State Water Bond Put on November Ballot
With just a few hours left before a deadline to get it on this year’s fall ballot, the Brown administration and the State Legislature came to agreement and passed a water bond measure to be put before California voters in November as Proposition 1.
The $7.5 billion water bond measure allocates money to enhance the state’s water supply, make badly needed infrastructure improvements, and rehabilitate sensitive ecosystems. This measure replaces the $11 billion bond passed by the Legislature in 2009, which was never put on a ballot before California voters due to fears that the continuing economic recession would result in its defeat.
The revamped bond will include $2.7 billion for surface storage projects, and it is particularly noteworthy to Biocom members that it allocates $700 million for water recycling projects, as Orange County already has an aquifer recharge recycling system in place and the City of San Diego is in the process of implementing an indirect potable reuse pilot project. An excellent Sacramento Bee article on the bond can be found here.
As the state legislature marches towards its mandatory August 31st adjournment, most bills that had an adverse impact on the life science industry have already been defeated or amended so substantially that they no longer merit Biocom opposition. Bills requiring the industry to absorb costs for mandatory consumer prescription drug takeback programs and sharps disposal programs have both been withdrawn by their authors.
In the last few weeks of session, Biocom will remain involved and diligent in monitoring last minute amendments and activities for anything that affects the industry either positively or negatively, and will then act accordingly. You can find a list of bills currently monitored by Biocom (updated daily) here.
Coastal Commission Approves Biocom-Supported Plan to Improve I-5 Corridor
On August 13th, the California Coastal Commission held its monthly meeting at the Catamaran Resort in San Diego. Among the agenda items was the North Coast Corridor (NCC) Program, a joint venture between the California Department of Transportation (Caltrans) and the San Diego Association of Governments (SANDAG). Caltrans and SANDAG are working in collaboration with the cities of San Diego, Del Mar, Solana Beach, Encinitas, Carlsbad, and Oceanside to implement a comprehensive program that provides travel choices for residents, commuters, and visitors.
The NCC Program is comprised of three primary focus areas: the Interstate 5 (I-5) Express Lanes Project, coastal rail and transit enhancements, and environmental protection and coastal access improvements. The NCC Program is included in TransNet, the voter approved, half-cent sales tax initiative that helps fund transportation projects in the region, and the SANDAG 2050 Regional Transportation Plan.
At the meeting, Biocom staff spoke in support of the NCC Program. Many of our member companies are located in the Golden Triangle area and along the I-5 North County corridor, representing thousands of jobs and daily commutes. It is our hope that the NCC Program’s transportation investments will improve circulation, reduce travel times, and relieve congestion in the corridor.
An efficient transportation system is an important part of business attraction and retention. The NCC Program plans to deliver transportation solutions and preserve our coastal environment. Biocom supports transportation investments such as the NCC Program in order to provide traffic relief and transportation alternatives to our members’ employees. After several hours of presentations and public comments, the Coastal Commission unanimously approved the NCC Program.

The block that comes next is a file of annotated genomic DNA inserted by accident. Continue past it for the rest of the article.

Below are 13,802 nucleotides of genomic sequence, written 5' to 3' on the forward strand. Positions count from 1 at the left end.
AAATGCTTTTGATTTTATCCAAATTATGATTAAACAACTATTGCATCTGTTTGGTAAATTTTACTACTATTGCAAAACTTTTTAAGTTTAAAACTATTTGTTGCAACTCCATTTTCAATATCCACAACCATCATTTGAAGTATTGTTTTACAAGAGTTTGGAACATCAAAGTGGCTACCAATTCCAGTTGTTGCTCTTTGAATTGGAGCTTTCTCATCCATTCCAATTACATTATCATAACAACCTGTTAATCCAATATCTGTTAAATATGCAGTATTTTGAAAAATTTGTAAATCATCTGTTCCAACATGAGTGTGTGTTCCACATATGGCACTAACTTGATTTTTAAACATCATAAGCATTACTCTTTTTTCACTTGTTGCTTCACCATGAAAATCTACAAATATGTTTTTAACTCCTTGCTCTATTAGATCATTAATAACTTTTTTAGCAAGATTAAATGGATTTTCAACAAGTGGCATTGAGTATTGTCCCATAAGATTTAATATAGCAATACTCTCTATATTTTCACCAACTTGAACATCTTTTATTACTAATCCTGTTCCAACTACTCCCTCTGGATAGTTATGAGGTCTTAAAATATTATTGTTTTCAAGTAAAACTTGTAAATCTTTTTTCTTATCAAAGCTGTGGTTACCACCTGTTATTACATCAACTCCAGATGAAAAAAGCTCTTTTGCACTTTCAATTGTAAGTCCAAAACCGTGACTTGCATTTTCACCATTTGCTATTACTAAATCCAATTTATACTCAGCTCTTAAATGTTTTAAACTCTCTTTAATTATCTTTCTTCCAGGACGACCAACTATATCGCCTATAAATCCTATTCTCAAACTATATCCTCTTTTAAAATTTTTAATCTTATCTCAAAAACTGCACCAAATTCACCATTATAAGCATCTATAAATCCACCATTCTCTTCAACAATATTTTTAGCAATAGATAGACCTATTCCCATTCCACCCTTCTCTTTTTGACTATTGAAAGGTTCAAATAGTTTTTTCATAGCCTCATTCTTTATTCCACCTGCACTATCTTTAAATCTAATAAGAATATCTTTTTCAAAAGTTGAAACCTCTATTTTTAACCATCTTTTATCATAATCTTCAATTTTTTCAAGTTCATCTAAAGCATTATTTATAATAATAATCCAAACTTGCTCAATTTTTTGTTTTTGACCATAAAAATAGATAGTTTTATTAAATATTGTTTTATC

FDA News Release: FDA Takes Steps to Help ensure the Reliability of Certain Diagnostic Tests
July 31, 2014
Today, the U.S. Food and Drug Administration took important steps to ensure that certain tests used by health care professionals to help diagnose and treat patients provide accurate, consistent and reliable results.
First, the FDA is issuing a final guidance on the development, review and approval or clearance of companion diagnostics, which are tests used to identify patients who will benefit from or be harmed by treatment with a certain drug. Companion diagnostic tests are intended to aid physicians in selecting appropriate therapies for individual patients. These tests are commonly used to detect certain types of gene-based cancers.
Read more here.
Upcoming Event from FDA: Small Business and Industry Assistance REdI Conference this Fall
On September 18-19, 2014 FDA will host the Regulatory Education for Industry (REdI) Conference to provide direct, relevant, and helpful information on the key aspects of drug and device regulations.
This FDA-led forum brings together regulatory educators from FDA’s Center for Drug Evaluation Research and Center for Devices and Radiological Health to address issues which impact both drugs and devices.
For more information and to register for this free event, click here.
From the FDAVoice Blog: FDA Regulatory Science Aims to Facilitate Development of Safe and Effective Regenerative Medicine
One of FDA’s primary missions is to make sure that the products we approve are safe and effective. There is tremendous interest in the development of regenerative medicine, including numerous proposed products that rely on stem cells. Stem cells have the ability to generate more stem cells or to turn into more mature cell types such as nerve- or bone-producing cells. These properties make stem cells potentially well suited for use in regenerative medicine. They might be used in repairing heart, nerve, and brain damage or in treating diabetes and other diseases by repairing or replacing cells and tissues.
Read more here.